It’s Mick’s turn in Q&A with an ecologist.
I’ve admired Professor Mick McCarthy’s work for quite some time, because of the rigorous quantitative and often novel approach he takes to ecological research and environmental management.
Last year we even got to work together on a couple of things, further testament to combining the powers of social media and science!
We’ll forgive Mick for being a Bombers supporter and I must freely admit I am just a wee bit jealous that he’s recently had a species named after him.
1. What got you in to ecology?
I’ve always liked the natural world. Apparently I used to play at the back door with (and get stung by) wasps that would come into the house after feeding on rotten apples in the garden. Camping at Wyperfeld, and looking for animals and plants there (and bones, I was mad keen on bones as a kid) sticks in my memory. So, after getting over the adolescent wish to be a fighter pilot, I leaned toward something in nature. I did a forest science degree, but decided production forestry was not for me. Mark Burgman, who supervised my fourth year research project, suggested I do a PhD on population viability analysis of helmeted honeyeaters. Before I knew it, I was in ecology.
2. Why are you still in ecology?
I enjoy it. I can’t think of a better job. The research, teaching and engagement (and even some of the admin) is fun, but the real clincher for me is the people I work with; they are excellent.
3. What’s the best mistake you’ve ever made?
Whenever a student chats to me about doing a research project, I always tell them to shop around. They should investigate who in the world, within the realm of what is personally possible, would be the best supervisor to do the research that they want to do. Then they should find out what that person is like as a supervisor, figure out if that person’s supervisory style suits them, and find out the range of outcomes for their students. I made the mistake of not checking out any of these things, so I got incredibly lucky to end up with a great supervisor in Mark Burgman.
4. What’s your favourite organism and ecosystem?
It is hard to go past mountain ash forests. As a forestry student in Victoria, you learn from day one that they are the world’s tallest angiosperm (and possibly had the tallest living tree at one point). I have worked on these forests on and off since, including a major effort with David Lindenmayer when doing a postdoc at the Australian National University.
For an organism, I really like cascade tree frogs, which I encountered when helping Kirsten Parris with some of her PhD fieldwork. The males’ call sounds like “Reeep pip-pip”. If you make the “Reeep” sound yourself, you can get the males to do the “Reeep” part of their call back to you. I imagine they are saying “Back off mate! This is my turf…”. Here I am, bordering on 190 cm tall, eye to eye with a frog smaller than my thumb, and it is telling me to back off… all class. Or all hormones. One of the two.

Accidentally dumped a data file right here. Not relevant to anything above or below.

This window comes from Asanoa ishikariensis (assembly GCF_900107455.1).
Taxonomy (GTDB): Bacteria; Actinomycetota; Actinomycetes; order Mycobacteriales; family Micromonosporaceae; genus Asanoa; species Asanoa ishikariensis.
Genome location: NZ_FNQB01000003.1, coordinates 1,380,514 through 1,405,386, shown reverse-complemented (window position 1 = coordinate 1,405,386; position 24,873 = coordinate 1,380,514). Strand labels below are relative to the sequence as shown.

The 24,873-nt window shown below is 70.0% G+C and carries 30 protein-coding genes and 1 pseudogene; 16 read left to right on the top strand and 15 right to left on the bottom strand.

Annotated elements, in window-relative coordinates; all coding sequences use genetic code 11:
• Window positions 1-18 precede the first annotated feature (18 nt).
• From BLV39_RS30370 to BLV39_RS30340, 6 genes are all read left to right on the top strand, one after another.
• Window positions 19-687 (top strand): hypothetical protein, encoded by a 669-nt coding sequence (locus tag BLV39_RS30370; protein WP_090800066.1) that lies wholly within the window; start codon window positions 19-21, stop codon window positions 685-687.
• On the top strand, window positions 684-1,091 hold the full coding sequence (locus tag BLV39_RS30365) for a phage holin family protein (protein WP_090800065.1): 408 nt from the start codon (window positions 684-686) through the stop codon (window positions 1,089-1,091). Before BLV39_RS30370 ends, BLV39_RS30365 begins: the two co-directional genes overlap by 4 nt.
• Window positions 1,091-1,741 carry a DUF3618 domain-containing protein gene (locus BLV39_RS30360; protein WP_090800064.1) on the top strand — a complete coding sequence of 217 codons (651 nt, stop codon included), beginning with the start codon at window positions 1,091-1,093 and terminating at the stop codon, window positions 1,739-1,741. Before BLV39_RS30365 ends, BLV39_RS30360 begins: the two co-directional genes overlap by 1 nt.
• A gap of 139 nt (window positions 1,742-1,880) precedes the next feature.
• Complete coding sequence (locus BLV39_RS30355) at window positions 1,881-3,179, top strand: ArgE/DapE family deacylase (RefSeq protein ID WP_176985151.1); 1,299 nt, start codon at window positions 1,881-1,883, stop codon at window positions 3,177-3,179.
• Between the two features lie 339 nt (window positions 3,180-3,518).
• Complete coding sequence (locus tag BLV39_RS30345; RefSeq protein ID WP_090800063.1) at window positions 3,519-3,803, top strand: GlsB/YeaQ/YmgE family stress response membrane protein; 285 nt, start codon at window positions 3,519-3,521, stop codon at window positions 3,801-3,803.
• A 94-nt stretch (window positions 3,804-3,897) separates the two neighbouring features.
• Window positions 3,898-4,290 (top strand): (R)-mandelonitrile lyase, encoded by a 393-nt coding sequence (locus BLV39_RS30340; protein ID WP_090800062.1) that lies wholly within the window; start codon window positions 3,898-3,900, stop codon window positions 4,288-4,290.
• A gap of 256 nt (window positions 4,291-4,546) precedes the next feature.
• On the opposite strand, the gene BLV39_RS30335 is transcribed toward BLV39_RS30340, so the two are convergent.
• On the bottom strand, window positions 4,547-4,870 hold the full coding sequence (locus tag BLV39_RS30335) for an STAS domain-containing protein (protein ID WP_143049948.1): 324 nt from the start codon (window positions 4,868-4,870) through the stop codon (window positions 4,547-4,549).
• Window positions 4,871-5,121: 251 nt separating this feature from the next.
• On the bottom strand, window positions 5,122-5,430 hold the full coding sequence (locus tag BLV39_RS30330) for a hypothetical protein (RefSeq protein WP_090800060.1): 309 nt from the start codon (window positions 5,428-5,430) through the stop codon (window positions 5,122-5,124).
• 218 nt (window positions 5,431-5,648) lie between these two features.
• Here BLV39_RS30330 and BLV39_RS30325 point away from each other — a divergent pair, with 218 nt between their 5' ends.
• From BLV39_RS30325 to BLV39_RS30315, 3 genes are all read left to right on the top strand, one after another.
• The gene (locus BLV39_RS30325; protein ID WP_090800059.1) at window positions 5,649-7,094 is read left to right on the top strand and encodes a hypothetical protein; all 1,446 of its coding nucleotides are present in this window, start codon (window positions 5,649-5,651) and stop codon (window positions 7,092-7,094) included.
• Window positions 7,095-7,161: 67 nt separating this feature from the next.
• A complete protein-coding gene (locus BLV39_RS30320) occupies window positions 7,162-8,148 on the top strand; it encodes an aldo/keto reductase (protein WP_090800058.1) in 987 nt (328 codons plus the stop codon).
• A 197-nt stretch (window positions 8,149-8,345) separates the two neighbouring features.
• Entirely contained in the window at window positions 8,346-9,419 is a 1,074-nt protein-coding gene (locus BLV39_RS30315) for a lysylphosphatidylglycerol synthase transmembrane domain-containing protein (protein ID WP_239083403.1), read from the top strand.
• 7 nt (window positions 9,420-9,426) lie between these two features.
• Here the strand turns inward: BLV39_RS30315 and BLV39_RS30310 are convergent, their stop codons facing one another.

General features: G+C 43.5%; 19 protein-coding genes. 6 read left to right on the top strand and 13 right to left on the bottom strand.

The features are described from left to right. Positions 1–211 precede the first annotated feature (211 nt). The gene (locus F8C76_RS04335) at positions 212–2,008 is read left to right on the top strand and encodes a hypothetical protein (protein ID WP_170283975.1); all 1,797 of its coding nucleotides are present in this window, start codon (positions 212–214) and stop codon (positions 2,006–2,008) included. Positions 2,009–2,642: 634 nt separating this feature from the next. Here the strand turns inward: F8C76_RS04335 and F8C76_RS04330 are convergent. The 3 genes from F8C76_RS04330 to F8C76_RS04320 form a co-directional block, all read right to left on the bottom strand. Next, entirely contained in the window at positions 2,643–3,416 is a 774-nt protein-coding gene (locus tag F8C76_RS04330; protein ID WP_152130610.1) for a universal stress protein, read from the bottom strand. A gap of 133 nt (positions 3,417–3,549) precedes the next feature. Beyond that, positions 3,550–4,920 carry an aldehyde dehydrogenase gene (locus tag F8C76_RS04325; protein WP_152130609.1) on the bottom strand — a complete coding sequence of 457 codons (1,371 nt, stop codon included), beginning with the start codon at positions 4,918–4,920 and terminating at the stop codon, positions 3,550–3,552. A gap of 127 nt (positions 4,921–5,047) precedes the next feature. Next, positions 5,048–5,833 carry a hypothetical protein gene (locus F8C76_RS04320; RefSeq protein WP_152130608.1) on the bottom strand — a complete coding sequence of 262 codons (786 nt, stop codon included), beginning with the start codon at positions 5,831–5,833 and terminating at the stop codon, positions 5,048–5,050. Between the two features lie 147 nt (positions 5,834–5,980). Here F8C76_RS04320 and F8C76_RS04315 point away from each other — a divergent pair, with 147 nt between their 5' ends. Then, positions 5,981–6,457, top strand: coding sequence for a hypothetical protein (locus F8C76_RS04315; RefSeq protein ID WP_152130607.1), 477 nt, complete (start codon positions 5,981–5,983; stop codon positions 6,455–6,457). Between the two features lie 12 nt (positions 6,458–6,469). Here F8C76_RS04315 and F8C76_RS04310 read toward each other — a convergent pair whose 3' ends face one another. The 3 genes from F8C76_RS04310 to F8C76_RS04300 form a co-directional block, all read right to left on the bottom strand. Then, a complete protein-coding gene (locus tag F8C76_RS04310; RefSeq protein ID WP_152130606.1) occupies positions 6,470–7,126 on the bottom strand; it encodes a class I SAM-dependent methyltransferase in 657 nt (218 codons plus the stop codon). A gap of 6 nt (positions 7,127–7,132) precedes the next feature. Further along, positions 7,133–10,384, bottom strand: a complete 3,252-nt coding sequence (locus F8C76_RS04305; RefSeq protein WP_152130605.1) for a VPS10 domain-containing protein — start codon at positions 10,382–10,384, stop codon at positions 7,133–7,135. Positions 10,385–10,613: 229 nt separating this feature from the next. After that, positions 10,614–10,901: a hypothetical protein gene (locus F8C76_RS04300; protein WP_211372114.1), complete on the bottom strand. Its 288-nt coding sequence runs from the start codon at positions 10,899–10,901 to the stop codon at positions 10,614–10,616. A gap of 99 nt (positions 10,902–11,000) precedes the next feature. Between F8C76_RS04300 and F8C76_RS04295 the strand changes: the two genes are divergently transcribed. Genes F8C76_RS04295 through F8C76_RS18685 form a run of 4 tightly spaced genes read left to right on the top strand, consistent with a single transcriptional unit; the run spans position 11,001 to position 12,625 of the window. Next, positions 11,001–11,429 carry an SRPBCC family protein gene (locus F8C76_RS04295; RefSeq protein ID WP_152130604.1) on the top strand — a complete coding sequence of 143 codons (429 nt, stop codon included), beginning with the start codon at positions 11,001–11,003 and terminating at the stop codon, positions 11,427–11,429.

5. What result has surprised you most in ecology?
I think it is hard to go past some of the complexities that can arise from simple processes. The cyclic dynamics of simple predator-prey models come to mind; only very basic properties in predator-prey relationships are required to generate interesting cycles.
6. What do you see as the next ‘big thing’ in ecology?
If we knew that, we’d all be doing it now! I’m just going to mention a trend that I’d like to see. I think ecology should have a stronger experimental focus. Some of the most highly cited contemporary fields in ecology have very little experimental work — species distribution modelling, for example. Michael Kearney’s work, as it relates to species distribution modelling, is a notable exception. Other exceptions exist in other ecological fields. I saw a really nice experimental test of effects of inbreeding and population size on extinction by Tim Wootton at the Ecological Society of America meeting in 2012, and Chris Clements’ experimental protozoan communities to test extinction estimators is also nice.
I can see lots of opportunities for using experiments to test all sorts of different predictive and correlative models — I’ve even done some myself lately. I can’t really say experimental testing is “the next big thing”; after all, experiments have been part of ecology forever. And I don’t mean to imply that all ecological research should include experiments. But I’d be happy to see experiments used more frequently.